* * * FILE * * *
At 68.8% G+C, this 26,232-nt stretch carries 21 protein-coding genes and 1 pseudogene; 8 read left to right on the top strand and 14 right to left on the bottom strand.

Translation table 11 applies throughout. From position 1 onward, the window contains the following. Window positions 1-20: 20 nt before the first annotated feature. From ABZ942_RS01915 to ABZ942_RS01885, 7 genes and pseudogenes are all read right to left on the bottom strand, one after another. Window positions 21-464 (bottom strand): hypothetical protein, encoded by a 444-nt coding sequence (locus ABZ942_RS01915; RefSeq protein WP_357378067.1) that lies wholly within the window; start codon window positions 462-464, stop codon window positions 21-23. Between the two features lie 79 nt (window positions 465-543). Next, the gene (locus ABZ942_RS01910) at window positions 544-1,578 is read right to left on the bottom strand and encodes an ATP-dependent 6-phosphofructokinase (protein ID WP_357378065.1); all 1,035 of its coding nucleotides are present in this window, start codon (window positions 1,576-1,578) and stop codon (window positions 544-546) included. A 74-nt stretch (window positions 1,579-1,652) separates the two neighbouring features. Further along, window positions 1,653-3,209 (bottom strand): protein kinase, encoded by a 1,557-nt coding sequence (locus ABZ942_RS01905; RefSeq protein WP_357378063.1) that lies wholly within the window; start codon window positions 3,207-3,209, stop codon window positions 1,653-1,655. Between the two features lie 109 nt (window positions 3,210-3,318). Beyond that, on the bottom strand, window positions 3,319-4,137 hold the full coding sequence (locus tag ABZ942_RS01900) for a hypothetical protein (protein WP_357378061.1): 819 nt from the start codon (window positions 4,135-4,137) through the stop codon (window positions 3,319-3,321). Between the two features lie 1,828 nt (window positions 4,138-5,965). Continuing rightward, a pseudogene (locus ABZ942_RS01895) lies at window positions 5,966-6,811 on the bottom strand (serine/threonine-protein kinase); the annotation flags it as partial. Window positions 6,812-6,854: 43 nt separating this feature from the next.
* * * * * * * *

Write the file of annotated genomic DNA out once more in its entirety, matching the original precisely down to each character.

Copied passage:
At 68.8% G+C, this 26,232-nt stretch carries 21 protein-coding genes and 1 pseudogene; 8 read left to right on the top strand and 14 right to left on the bottom strand.

Translation table 11 applies throughout. From position 1 onward, the window contains the following. Window positions 1-20: 20 nt before the first annotated feature. From ABZ942_RS01915 to ABZ942_RS01885, 7 genes and pseudogenes are all read right to left on the bottom strand, one after another. Window positions 21-464 (bottom strand): hypothetical protein, encoded by a 444-nt coding sequence (locus ABZ942_RS01915; RefSeq protein WP_357378067.1) that lies wholly within the window; start codon window positions 462-464, stop codon window positions 21-23. Between the two features lie 79 nt (window positions 465-543). Next, the gene (locus ABZ942_RS01910) at window positions 544-1,578 is read right to left on the bottom strand and encodes an ATP-dependent 6-phosphofructokinase (protein ID WP_357378065.1); all 1,035 of its coding nucleotides are present in this window, start codon (window positions 1,576-1,578) and stop codon (window positions 544-546) included. A 74-nt stretch (window positions 1,579-1,652) separates the two neighbouring features. Further along, window positions 1,653-3,209 (bottom strand): protein kinase, encoded by a 1,557-nt coding sequence (locus ABZ942_RS01905; RefSeq protein WP_357378063.1) that lies wholly within the window; start codon window positions 3,207-3,209, stop codon window positions 1,653-1,655. Between the two features lie 109 nt (window positions 3,210-3,318). Beyond that, on the bottom strand, window positions 3,319-4,137 hold the full coding sequence (locus tag ABZ942_RS01900) for a hypothetical protein (protein WP_357378061.1): 819 nt from the start codon (window positions 4,135-4,137) through the stop codon (window positions 3,319-3,321). Between the two features lie 1,828 nt (window positions 4,138-5,965). Continuing rightward, a pseudogene (locus ABZ942_RS01895) lies at window positions 5,966-6,811 on the bottom strand (serine/threonine-protein kinase); the annotation flags it as partial. Window positions 6,812-6,854: 43 nt separating this feature from the next.